Footnote(s): (a) Males and females who volunteered as a proportion of the total population aged 18 years and over for each sex.
Source(s): Customised data, ABS General Social Survey, 2006-2014
The largest decline in volunteering over this time was for women who were employed part-time (dropping from nearly 50% to 39%), followed by men who were employed full-time (from 39% to 29%). Over the same period, however, the proportion of unemployed women who did voluntary work increased from 24% to 38% (see Table 10.10).
In 2014, people aged 35-44 years had the highest rate of volunteering of any age group (45% of women and 34% of men) (see Table 10.9). This may be linked in part with parental responsibilities around this life stage, such as coaching, supervising other children, and helping out at school. Just under a quarter of men (24%) and 28% of women born overseas engaged in volunteering, as did 28% of men and 30% of women with disability (see Table 11.10.9 Expanded content for more detail).
In 2014, people were most likely to volunteer their time for fundraising/sales activities (47% of male volunteers and 55% of female volunteers). Women were more likely to be involved in preparing/serving food (44% compared with 34% of men), while men were more likely to be engaged in coaching/refereeing/judging activities (35% compared with 19% of women), and repairing/maintenance/gardening activities (35% compared with 14%). See Table 10.10 for more detail.
Primary care of a person with disability
In 2015, 6% of females and 3% of males aged 15 years and over provided primary care to a person with disability (see Table 10.4). Of those men and women who provided care, 26% and 13% respectively were employed full time, and 14% and 27% respectively were employed part time. Over half of those who provided primary care to a person with disability (57%) were not in the labour force.
Footnote(s): (a) Persons 15 years and over, living in households. Includes those living in private and non-private dwellings but excludes those living in cared accommodation.
Source(s): ABS data available on request, Survey of Disability, Ageing and Carers, 2009, 2012 and 2015
Just under half of the women providing care were aged 45-64 years (46%), while men who provided care were most likely to be aged 55-64 years (26%). See Table 10.4 for more detail..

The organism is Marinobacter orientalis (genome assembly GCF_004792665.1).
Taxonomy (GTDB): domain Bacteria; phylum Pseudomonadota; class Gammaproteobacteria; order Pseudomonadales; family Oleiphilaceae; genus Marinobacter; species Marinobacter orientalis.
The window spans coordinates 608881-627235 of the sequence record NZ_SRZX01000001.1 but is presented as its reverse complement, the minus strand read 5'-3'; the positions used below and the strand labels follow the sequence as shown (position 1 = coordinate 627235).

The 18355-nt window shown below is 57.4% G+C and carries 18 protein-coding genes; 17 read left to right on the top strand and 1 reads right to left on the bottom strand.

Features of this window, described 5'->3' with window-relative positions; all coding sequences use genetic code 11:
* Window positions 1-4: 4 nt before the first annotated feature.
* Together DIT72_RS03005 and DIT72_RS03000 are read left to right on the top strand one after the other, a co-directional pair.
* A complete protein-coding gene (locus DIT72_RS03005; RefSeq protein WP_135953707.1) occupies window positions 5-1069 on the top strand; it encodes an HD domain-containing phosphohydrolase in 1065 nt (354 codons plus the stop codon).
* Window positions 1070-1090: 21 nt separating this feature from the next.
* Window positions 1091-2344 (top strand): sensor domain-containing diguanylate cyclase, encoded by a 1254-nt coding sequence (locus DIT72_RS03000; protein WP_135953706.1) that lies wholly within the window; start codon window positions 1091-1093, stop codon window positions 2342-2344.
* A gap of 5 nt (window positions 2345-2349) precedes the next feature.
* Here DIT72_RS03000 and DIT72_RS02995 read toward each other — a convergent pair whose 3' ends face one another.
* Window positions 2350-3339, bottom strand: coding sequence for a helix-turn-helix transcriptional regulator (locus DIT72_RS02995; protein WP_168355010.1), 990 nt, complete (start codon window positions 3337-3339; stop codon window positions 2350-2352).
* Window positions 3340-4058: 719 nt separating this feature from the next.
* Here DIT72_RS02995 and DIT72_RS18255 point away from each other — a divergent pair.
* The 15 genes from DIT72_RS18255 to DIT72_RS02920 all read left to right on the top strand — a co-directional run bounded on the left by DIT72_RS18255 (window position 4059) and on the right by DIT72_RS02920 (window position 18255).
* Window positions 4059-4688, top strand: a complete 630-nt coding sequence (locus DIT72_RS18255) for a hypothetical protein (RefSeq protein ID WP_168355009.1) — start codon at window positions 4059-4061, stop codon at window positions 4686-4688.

In 2007, just under 40% of employed men and 43% of employed women had provided care for someone, with 8% of these men and 10% of these women taking time off work to do so. Three quarters of employed women who cared for someone were caring for their own children (76%), with 9% caring for grandchildren. These proportions were 86% and 4% respectively for employed men (see Table 10.5).
Time Stress and Work and Family Balance
Whether felt rushed or pressed for time
In 2007, 35% of Australian men and 42% of Australian women felt they were always or often rushed or pressed for time. This was higher for those who provided care, rising to 46% of men and 55% of women. The main reasons women gave for feeling rushed or pressed for time were trying to balance work and family responsibilities (31%) and having too much to do or too many demands placed upon them (19%). For men, the main reasons were trying to balance work and family responsibilities (27%) and pressure of work or study (26%). See Table 10.7 for more detail.
Whether feels responsibilities are in balance
Around three in five employed Australians in 2007 felt their work and family responsibilities were always or often in balance, although 16% of men and 15% of women felt they were rarely or never in balance (see Table 10.8).
Paid and unpaid work, childcare
In 2006, the time spent on paid and unpaid work by people aged 15 years and over averaged 7 hours and 25 minutes per day for men and 7 hours and 34 minutes per day for women. This included employment related activities, formal volunteer work and unpaid work in the home (domestic, child care and purchasing activities to support the worker's household, and caring for others outside the home (informal volunteer work)).
On average, men spent nearly twice as long as women on employment related activities, while women spent nearly twice as long as men on activities associated with unpaid work, including time on domestic activities (2 hours 52 minutes per day, compared with 1 hour and 37 minutes per day for men) and childcare (59 and 22 minutes respectively per day). See Table 10.1 for more detail.
In 2006, men and women born in Australia spent more time per day caring for children than those born overseas (see Table 11.10.2 Expanded content).